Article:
From Michael Rubin:
Props 20 and 27 -- Redistricting -- (No on 20, Yes on 27):
When Prop.11 was on the Nov, ballot in 2008, we wrote “ Creating a redistricting process with unelected, unknown, faceless people chosen by a Kafka-esque process is moving away from accountability”. Unfortunately Prop 11 passed and now 2 years later, do you know the status of this alternative redistricting process? If you do, you’re ahead of us. In other words, our worst fears have been realized.
The Nov. 2010 ballot offers a clear choice as we consider the fiasco of Prop.11. Prop 20 extends Prop. 11 to the redistricting of the California congressional districts. Prop. 11 dealt only with Assembly, State Senate and Board of Equalization districts. On the other hand, Prop 27 eliminates the State Redistricting Commission set up by Prop. 11 and gives redistricting of Assembly, State Senate and Board of Equalization seats back to the legislature In addition, it limits the amount of money the legislature can spend on redistricting. It provides that voters can subject any redistricting plan of the legislature to the referendum process. It requires that all districts for the same office have the same number of voters. It mandates that the legislature make its own redistricting process more transparent; most notably by requiring 14 day advance public notice for each meeting dealing with redistricting.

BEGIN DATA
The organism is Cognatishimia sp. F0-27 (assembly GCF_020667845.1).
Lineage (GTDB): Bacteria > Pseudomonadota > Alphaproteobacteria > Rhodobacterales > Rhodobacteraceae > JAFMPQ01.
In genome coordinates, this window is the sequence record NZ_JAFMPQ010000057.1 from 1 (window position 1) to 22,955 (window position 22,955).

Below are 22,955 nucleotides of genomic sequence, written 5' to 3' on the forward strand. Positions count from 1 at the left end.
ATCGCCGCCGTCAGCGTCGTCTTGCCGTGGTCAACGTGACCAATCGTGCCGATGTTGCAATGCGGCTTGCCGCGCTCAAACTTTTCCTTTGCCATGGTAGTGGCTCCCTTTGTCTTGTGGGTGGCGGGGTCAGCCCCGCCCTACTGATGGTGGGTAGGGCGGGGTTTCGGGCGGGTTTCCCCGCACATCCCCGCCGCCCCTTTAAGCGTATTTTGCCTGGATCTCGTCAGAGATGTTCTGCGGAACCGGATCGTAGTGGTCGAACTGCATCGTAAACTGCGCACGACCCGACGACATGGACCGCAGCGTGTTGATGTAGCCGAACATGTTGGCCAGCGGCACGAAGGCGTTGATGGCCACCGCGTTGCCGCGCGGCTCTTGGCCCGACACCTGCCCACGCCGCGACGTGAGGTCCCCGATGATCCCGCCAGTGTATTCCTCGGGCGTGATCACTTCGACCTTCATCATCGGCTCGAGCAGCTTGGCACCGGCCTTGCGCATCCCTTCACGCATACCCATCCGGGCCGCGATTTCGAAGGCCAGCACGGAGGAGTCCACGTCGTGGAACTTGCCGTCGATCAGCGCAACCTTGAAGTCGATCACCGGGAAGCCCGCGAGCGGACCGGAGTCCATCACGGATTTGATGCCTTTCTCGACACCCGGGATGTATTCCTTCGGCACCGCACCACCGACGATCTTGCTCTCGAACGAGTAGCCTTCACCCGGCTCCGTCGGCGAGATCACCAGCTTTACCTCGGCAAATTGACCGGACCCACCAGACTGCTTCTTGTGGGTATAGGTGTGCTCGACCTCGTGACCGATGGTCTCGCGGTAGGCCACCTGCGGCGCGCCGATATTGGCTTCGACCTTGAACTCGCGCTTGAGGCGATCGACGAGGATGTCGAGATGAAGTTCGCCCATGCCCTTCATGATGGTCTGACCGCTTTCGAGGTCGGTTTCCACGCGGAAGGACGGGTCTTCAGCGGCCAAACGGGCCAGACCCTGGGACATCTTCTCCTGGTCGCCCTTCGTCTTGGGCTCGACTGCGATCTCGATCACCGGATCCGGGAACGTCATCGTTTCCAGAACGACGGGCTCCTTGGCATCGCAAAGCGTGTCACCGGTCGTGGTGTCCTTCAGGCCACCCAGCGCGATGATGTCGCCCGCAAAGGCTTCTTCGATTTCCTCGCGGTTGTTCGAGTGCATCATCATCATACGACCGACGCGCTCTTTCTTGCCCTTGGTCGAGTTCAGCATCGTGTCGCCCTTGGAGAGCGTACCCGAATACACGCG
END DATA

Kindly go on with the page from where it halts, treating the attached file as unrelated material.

The Green Party recommends a “no” vote on Prop. 20 and a “yes” vote on Prop. 27. We do note that the provisions of Prop, 27 are relatively modest considering the language in the finding and purpose section of Prop. 27. We also note an antagonism towards districts that have a majority of people of color. We do not agree with it and will be watching what happens if Prop. 27 passes. The Green Party continues to favor proportional representation as a real method for more choices and more participation.